Accessory Review: LensAlign
Michael Tapes has been at it again. The inventor of camera aids like the WhiBal white balance card has devised a clever way to take advantage of the microfocusing feature of some Canon, Nikon and Sony dSLRs. He calls it the LensAlign. We call it pretty sharp. See our review for the whole story...

Comments (12)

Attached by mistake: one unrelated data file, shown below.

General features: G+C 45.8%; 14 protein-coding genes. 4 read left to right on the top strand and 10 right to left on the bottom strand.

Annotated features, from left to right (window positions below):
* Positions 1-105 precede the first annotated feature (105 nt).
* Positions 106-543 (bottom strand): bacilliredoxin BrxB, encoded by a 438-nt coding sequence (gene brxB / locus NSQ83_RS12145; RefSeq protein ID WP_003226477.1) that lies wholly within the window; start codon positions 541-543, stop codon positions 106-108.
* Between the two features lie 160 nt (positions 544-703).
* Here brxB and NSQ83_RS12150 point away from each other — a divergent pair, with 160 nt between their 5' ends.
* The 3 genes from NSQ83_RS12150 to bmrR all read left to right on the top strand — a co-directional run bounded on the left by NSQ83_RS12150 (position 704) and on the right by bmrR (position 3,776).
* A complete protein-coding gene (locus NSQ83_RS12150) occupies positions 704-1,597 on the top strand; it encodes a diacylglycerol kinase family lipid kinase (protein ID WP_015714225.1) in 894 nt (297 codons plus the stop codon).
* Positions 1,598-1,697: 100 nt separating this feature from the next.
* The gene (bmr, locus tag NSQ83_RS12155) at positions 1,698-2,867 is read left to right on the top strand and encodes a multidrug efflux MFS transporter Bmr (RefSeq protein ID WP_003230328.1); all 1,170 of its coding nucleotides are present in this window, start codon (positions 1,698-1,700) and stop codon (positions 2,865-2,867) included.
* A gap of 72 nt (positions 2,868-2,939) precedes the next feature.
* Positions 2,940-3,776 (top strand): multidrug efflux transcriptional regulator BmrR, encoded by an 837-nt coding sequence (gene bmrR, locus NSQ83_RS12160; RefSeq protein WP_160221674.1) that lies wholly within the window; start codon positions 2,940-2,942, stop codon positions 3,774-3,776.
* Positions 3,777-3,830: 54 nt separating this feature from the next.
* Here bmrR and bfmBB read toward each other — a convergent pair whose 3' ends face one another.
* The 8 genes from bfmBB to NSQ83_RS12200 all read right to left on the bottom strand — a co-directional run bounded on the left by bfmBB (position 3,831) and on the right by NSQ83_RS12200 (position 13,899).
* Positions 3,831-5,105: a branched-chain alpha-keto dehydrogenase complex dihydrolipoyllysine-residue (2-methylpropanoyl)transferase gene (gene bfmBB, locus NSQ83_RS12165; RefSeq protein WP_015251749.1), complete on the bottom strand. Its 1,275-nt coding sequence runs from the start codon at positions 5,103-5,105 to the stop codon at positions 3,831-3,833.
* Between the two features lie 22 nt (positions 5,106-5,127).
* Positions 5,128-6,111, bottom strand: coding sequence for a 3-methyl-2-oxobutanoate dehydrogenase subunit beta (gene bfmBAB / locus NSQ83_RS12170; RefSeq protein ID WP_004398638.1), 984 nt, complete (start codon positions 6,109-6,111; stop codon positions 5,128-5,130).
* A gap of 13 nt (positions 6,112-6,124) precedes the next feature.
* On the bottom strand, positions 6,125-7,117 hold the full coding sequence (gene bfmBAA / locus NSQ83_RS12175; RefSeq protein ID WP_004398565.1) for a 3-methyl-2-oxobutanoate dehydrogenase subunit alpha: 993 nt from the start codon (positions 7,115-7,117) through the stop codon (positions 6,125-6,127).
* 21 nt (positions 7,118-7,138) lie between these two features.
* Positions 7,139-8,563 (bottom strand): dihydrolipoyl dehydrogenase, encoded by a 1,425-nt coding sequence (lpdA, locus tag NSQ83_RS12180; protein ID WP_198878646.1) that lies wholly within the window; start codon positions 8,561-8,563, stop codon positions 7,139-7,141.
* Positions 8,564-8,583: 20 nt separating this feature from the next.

...this is a good article but I don't see the advantage of going through all of this vs just using a segmented rule viewed at an angle. Which is very fast to make, easy to do and above-all cheap. It would have been nice if more effort was made to explain why this is *necessary* given whatever considerations there are of covering the center cross-points, it's not hard to make a ruled line that has rules that extend over the cross-point. Also why not look at what happens if the horizontal-only focus points are used? Also it would truly be a good idea to explain why this is mainly an issue for lenses that aren't stopped-down, and at what focal-lengths and F# combinations this is not an issue, that is to say, what degree of front or back focusing will cause a problem with what FL's F# and focus-distance combinations. I'll bet that will save a lot of people from agonizing over this unnecessarily. It is probably a huge issue for macro and portrait shooters but not much of an issue for landscape shooters.